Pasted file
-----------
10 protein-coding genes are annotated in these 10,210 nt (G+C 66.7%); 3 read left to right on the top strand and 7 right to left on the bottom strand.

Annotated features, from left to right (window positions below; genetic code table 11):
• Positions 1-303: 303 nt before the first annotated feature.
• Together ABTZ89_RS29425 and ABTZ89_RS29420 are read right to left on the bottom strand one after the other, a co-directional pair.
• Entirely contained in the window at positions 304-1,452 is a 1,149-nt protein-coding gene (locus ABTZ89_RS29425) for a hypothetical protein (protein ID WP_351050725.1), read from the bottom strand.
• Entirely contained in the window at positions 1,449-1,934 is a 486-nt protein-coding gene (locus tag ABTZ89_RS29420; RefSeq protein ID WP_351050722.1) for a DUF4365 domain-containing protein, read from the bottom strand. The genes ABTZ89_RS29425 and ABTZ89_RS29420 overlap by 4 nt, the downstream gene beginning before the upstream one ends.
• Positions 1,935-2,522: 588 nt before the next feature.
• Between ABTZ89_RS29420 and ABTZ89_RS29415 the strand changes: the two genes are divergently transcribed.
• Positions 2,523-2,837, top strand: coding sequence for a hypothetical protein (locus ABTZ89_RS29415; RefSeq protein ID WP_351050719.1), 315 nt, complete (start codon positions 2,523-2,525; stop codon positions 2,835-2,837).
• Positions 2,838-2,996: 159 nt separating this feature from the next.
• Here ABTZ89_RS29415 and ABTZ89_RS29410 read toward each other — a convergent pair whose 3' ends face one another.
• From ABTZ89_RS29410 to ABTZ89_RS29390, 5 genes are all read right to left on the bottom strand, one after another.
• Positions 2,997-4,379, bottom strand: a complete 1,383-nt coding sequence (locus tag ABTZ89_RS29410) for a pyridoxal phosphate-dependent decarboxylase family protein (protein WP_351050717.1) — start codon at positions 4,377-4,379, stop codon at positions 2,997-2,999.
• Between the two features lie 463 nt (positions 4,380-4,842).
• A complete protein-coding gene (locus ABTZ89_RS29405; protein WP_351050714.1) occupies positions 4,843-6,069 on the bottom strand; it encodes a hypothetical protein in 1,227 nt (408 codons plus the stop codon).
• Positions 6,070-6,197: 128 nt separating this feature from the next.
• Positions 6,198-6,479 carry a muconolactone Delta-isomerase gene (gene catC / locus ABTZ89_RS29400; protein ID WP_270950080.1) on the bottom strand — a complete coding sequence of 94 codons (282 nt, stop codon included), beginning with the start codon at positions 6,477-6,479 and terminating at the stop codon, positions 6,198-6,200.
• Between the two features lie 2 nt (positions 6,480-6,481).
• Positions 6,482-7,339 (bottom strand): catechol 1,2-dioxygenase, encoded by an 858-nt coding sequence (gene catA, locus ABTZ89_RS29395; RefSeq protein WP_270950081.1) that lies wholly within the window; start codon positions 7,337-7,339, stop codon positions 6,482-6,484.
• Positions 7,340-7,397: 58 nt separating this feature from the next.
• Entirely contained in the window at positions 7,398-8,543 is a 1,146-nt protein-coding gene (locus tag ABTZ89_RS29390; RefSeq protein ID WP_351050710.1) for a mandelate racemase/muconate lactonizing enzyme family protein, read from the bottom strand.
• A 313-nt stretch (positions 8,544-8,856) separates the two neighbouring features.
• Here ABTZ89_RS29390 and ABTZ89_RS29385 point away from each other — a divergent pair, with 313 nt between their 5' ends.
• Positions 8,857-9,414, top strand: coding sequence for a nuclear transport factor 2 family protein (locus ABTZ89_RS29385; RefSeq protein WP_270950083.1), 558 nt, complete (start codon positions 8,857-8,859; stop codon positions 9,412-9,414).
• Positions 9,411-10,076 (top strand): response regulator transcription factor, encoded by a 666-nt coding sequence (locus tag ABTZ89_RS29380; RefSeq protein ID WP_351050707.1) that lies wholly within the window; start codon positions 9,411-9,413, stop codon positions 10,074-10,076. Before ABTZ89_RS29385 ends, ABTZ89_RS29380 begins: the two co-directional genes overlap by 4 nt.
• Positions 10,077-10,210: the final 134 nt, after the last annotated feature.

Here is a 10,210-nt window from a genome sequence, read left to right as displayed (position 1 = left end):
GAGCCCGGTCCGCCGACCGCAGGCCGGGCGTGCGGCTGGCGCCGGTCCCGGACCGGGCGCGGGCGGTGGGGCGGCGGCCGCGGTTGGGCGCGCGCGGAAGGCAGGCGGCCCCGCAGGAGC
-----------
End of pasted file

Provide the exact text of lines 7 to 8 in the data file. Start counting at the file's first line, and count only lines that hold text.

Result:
• Positions 1,935-2,522: 588 nt before the next feature.
• Between ABTZ89_RS29420 and ABTZ89_RS29415 the strand changes: the two genes are divergently transcribed.